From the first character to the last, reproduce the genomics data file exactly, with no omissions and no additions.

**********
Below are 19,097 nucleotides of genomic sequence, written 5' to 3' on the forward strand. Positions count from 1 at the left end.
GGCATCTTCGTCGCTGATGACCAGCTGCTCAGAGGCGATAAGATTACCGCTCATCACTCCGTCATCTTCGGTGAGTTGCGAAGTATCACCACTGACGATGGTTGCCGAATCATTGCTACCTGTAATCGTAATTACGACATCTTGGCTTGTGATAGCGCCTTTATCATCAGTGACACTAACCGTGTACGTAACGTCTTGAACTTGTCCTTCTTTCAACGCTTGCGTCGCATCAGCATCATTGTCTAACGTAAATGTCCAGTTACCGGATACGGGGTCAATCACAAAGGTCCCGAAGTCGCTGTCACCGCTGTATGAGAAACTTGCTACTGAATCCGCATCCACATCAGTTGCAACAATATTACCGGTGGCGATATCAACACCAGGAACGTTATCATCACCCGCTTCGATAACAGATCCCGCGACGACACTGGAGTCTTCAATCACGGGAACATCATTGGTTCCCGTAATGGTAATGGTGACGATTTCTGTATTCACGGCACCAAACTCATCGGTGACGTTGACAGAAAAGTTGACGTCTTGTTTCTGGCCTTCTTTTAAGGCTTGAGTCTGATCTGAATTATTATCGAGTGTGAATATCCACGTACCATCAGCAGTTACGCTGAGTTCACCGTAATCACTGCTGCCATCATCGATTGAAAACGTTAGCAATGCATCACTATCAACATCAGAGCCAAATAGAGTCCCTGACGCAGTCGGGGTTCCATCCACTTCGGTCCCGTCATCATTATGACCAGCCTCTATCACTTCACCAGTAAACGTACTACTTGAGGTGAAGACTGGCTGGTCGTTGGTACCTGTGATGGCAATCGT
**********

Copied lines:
Below are 19,097 nucleotides of genomic sequence, written 5' to 3' on the forward strand. Positions count from 1 at the left end.
GGCATCTTCGTCGCTGATGACCAGCTGCTCAGAGGCGATAAGATTACCGCTCATCACTCCGTCATCTTCGGTGAGTTGCGAAGTATCACCACTGACGATGGTTGCCGAATCATTGCTACCTGTAATCGTAATTACGACATCTTGGCTTGTGATAGCGCCTTTATCATCAGTGACACTAACCGTGTACGTAACGTCTTGAACTTGTCCTTCTTTCAACGCTTGCGTCGCATCAGCATCATTGTCTAACGTAAATGTCCAGTTACCGGATACGGGGTCAATCACAAAGGTCCCGAAGTCGCTGTCACCGCTGTATGAGAAACTTGCTACTGAATCCGCATCCACATCAGTTGCAACAATATTACCGGTGGCGATATCAACACCAGGAACGTTATCATCACCCGCTTCGATAACAGATCCCGCGACGACACTGGAGTCTTCAATCACGGGAACATCATTGGTTCCCGTAATGGTAATGGTGACGATTTCTGTATTCACGGCACCAAACTCATCGGTGACGTTGACAGAAAAGTTGACGTCTTGTTTCTGGCCTTCTTTTAAGGCTTGAGTCTGATCTGAATTATTATCGAGTGTGAATATCCACGTACCATCAGCAGTTACGCTGAGTTCACCGTAATCACTGCTGCCATCATCGATTGAAAACGTTAGCAATGCATCACTATCAACATCAGAGCCAAATAGAGTCCCTGACGCAGTCGGGGTTCCATCCACTTCGGTCCCGTCATCATTATGACCAGCCTCTATCACTTCACCAGTAAACGTACTACTTGAGGTGAAGACTGGCTGGTCGTTGGTACCTGTGATGGCAATCGT